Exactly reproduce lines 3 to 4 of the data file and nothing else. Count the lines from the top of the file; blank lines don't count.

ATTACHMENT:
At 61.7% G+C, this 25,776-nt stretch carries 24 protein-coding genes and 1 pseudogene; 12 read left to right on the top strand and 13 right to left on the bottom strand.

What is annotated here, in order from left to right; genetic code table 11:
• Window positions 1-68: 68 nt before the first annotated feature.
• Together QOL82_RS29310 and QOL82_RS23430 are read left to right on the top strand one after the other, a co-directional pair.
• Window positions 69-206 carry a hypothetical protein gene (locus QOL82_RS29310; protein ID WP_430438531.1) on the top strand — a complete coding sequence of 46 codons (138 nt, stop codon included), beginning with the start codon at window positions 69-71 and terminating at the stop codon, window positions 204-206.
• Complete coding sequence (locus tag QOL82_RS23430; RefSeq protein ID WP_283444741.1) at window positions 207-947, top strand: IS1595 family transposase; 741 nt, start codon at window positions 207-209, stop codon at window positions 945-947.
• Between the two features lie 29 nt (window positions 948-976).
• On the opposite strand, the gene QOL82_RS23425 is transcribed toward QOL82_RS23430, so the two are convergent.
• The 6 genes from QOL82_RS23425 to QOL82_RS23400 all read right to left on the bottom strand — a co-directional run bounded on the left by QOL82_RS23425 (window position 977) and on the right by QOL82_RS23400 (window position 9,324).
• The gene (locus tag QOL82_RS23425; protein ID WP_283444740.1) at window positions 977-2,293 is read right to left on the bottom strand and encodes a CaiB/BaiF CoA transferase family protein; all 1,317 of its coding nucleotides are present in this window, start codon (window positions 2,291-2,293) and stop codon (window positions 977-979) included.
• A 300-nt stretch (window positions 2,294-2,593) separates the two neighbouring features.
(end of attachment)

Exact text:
• Window positions 1-68: 68 nt before the first annotated feature.
• Together QOL82_RS29310 and QOL82_RS23430 are read left to right on the top strand one after the other, a co-directional pair.